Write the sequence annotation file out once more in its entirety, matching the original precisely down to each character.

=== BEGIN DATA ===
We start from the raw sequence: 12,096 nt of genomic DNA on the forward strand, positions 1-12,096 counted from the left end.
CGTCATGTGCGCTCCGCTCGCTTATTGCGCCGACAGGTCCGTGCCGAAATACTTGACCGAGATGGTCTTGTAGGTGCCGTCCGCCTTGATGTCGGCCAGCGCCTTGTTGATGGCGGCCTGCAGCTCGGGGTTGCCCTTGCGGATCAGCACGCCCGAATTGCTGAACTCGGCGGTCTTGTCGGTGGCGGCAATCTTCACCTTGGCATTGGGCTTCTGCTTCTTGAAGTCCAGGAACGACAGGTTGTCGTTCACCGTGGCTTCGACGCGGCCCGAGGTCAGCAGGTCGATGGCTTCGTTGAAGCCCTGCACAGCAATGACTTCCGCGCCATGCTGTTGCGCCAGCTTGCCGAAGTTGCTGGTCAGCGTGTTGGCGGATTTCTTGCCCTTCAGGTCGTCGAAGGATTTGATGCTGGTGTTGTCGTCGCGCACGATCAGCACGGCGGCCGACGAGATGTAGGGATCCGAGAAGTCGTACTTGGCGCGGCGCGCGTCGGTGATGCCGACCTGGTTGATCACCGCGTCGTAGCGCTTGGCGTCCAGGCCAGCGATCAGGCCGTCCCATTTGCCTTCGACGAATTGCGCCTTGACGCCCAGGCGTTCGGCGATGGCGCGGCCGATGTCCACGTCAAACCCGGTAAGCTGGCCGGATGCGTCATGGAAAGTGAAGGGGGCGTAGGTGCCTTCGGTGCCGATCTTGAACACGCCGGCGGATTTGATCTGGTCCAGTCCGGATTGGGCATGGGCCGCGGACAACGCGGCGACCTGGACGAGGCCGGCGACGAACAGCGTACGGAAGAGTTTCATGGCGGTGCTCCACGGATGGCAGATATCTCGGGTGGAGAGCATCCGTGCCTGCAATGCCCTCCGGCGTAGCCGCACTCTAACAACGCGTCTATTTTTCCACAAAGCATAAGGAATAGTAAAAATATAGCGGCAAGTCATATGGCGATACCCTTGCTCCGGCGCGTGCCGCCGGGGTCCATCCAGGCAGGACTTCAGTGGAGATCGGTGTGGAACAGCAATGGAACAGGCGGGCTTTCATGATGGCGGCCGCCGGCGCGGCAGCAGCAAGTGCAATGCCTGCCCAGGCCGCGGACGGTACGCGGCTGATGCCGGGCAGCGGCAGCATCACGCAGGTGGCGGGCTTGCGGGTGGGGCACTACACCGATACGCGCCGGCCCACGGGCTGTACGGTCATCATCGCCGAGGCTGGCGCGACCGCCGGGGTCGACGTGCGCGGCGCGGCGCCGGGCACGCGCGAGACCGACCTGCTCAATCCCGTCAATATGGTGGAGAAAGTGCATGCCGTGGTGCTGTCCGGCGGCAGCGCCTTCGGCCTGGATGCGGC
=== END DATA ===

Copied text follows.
We start from the raw sequence: 12,096 nt of genomic DNA on the forward strand, positions 1-12,096 counted from the left end.
CGTCATGTGCGCTCCGCTCGCTTATTGCGCCGACAGGTCCGTGCCGAAATACTTGACCGAGATGGTCTTGTAGGTGCCGTCCGCCTTGATGTCGGCCAGCGCCTTGTTGATGGCGGCCTGCAGCTCGGGGTTGCCCTTGCGGATCAGCACGCCCGAATTGCTGAACTCGGCGGTCTTGTCGGTGGCGGCAATCTTCACCTTGGCATTGGGCTTCTGCTTCTTGAAGTCCAGGAACGACAGGTTGTCGTTCACCGTGGCTTCGACGCGGCCCGAGGTCAGCAGGTCGATGGCTTCGTTGAAGCCCTGCACAGCAATGACTTCCGCGCCATGCTGTTGCGCCAGCTTGCCGAAGTTGCTGGTCAGCGTGTTGGCGGATTTCTTGCCCTTCAGGTCGTCGAAGGATTTGATGCTGGTGTTGTCGTCGCGCACGATCAGCACGGCGGCCGACGAGATGTAGGGATCCGAGAAGTCGTACTTGGCGCGGCGCGCGTCGGTGATGCCGACCTGGTTGATCACCGCGTCGTAGCGCTTGGCGTCCAGGCCAGCGATCAGGCCGTCCCATTTGCCTTCGACGAATTGCGCCTTGACGCCCAGGCGTTCGGCGATGGCGCGGCCGATGTCCACGTCAAACCCGGTAAGCTGGCCGGATGCGTCATGGAAAGTGAAGGGGGCGTAGGTGCCTTCGGTGCCGATCTTGAACACGCCGGCGGATTTGATCTGGTCCAGTCCGGATTGGGCATGGGCCGCGGACAACGCGGCGACCTGGACGAGGCCGGCGACGAACAGCGTACGGAAGAGTTTCATGGCGGTGCTCCACGGATGGCAGATATCTCGGGTGGAGAGCATCCGTGCCTGCAATGCCCTCCGGCGTAGCCGCACTCTAACAACGCGTCTATTTTTCCACAAAGCATAAGGAATAGTAAAAATATAGCGGCAAGTCATATGGCGATACCCTTGCTCCGGCGCGTGCCGCCGGGGTCCATCCAGGCAGGACTTCAGTGGAGATCGGTGTGGAACAGCAATGGAACAGGCGGGCTTTCATGATGGCGGCCGCCGGCGCGGCAGCAGCAAGTGCAATGCCTGCCCAGGCCGCGGACGGTACGCGGCTGATGCCGGGCAGCGGCAGCATCACGCAGGTGGCGGGCTTGCGGGTGGGGCACTACACCGATACGCGCCGGCCCACGGGCTGTACGGTCATCATCGCCGAGGCTGGCGCGACCGCCGGGGTCGACGTGCGCGGCGCGGCGCCGGGCACGCGCGAGACCGACCTGCTCAATCCCGTCAATATGGTGGAGAAAGTGCATGCCGTGGTGCTGTCCGGCGGCAGCGCCTTCGGCCTGGATGCGGC